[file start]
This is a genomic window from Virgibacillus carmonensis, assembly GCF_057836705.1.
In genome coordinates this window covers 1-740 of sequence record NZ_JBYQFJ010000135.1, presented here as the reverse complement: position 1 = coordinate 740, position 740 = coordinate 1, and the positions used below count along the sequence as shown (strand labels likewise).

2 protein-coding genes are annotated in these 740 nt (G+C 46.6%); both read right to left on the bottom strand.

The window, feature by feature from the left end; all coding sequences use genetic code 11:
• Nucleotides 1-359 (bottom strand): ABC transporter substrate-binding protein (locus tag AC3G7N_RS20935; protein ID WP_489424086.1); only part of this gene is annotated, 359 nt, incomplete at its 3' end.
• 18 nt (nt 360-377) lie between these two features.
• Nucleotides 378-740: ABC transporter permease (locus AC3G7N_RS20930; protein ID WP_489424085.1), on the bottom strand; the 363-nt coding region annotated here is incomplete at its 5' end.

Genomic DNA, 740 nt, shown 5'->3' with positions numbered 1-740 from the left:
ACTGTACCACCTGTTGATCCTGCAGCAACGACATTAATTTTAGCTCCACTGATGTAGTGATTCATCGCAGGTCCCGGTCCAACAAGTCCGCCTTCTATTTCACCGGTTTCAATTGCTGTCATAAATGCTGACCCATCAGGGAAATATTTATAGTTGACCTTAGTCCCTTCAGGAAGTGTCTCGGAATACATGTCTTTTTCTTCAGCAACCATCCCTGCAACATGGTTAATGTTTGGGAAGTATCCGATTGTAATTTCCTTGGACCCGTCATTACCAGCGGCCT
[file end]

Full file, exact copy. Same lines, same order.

This is a genomic window from Virgibacillus carmonensis, assembly GCF_057836705.1.
In genome coordinates this window covers 1-740 of sequence record NZ_JBYQFJ010000135.1, presented here as the reverse complement: position 1 = coordinate 740, position 740 = coordinate 1, and the positions used below count along the sequence as shown (strand labels likewise).

2 protein-coding genes are annotated in these 740 nt (G+C 46.6%); both read right to left on the bottom strand.

The window, feature by feature from the left end; all coding sequences use genetic code 11:
• Nucleotides 1-359 (bottom strand): ABC transporter substrate-binding protein (locus tag AC3G7N_RS20935; protein ID WP_489424086.1); only part of this gene is annotated, 359 nt, incomplete at its 3' end.
• 18 nt (nt 360-377) lie between these two features.
• Nucleotides 378-740: ABC transporter permease (locus AC3G7N_RS20930; protein ID WP_489424085.1), on the bottom strand; the 363-nt coding region annotated here is incomplete at its 5' end.

Genomic DNA, 740 nt, shown 5'->3' with positions numbered 1-740 from the left:
ACTGTACCACCTGTTGATCCTGCAGCAACGACATTAATTTTAGCTCCACTGATGTAGTGATTCATCGCAGGTCCCGGTCCAACAAGTCCGCCTTCTATTTCACCGGTTTCAATTGCTGTCATAAATGCTGACCCATCAGGGAAATATTTATAGTTGACCTTAGTCCCTTCAGGAAGTGTCTCGGAATACATGTCTTTTTCTTCAGCAACCATCCCTGCAACATGGTTAATGTTTGGGAAGTATCCGATTGTAATTTCCTTGGACCCGTCATTACCAGCGGCCT